By Jonathan Weber
ASPEN, Colorado June 28 (Reuters) - Large financial firms that have grown even bigger since the financial crisis earn backdoor government subsidies because of a perception that they will be bailed out, a Federal Reserve official said on Thursday.
This offers these big banks lower borrowing costs and a leg up over smaller competitors, said Dallas Fed President Richard Fisher, who has repeatedly called for breaking up institutions seen as too big to fail.
"It's an unfair subsidy," he said during a question-and-answer session at the Aspen Ideas Festival. "They have a funding preference."
While he did not single out specific firms, Fisher was responding to a question about JP Morgan's massive recent trading loss, which is now estimated to range between $4 billion and $6 billion.
On the subject of monetary policy, Fisher, an anti-inflation hawk, reiterated his opposition to the Fed's most recent effort to keep long-term borrowing costs low, known as Operation Twist.
Fisher said he is concerned that the central bank's bloated balance sheet, which now stands at around $2.9 trillion, could complicate an eventual exit from a highly supportive monetary policy.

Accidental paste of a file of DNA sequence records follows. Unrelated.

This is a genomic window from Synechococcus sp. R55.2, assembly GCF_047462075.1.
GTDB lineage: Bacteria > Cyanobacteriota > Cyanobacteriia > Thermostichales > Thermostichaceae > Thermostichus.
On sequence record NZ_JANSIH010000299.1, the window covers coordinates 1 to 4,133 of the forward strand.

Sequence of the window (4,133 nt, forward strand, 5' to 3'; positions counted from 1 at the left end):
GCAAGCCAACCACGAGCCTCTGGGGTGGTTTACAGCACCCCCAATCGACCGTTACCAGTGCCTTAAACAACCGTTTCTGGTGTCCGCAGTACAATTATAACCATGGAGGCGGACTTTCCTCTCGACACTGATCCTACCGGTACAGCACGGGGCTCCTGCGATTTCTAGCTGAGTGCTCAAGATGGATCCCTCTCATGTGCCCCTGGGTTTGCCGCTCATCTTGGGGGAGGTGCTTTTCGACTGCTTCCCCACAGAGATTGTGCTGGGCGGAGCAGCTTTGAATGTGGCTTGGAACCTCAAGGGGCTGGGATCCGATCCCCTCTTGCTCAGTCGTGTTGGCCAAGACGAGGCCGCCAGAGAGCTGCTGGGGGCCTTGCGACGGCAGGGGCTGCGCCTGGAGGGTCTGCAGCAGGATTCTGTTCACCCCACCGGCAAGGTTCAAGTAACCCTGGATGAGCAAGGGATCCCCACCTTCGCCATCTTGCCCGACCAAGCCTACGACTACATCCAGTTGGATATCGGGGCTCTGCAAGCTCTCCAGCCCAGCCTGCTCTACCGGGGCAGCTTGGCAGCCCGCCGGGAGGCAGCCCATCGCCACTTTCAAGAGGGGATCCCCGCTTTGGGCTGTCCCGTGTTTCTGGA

He said a lack of monetary stimulus was not the problem facing a "painfully slow" economic recovery. "There's plenty of liquidity out there," Fisher said. "Why isn't it being put to work?"
He blamed uncertainty about the course of fiscal policy, saying: "When you have maximum uncertainty you go into a defensive crouch."
Fisher is not a voter this year on the policy-setting Federal Open Market Committee, but he has not been shy about dissenting in the past when he did have a voting seat.
Many economists believe fresh signs of weakness in the U.S. economy, including weaker job growth, will drive the Fed to a third round of bond purchases or quantitative easing, also known as QE3. U.S. gross domestic product expanded just 1.9 percent in the first quarter, a level seen as too soft to bring down the nation's 8.2 percent jobless rate.
In response to the severe financial crisis and recession of 2008-2009, the Fed not only slashed interest rates to effectively zero but also bought mortgage and Treasury bonds to keep long-term rates down.
Part of that effort was aimed at reviving a moribund housing market, which only now is slowly beginning to recover from a slump lasting more than five years. Still, Fisher said he was encouraged by recent figures.
"I think the housing market has bottomed out," he said.
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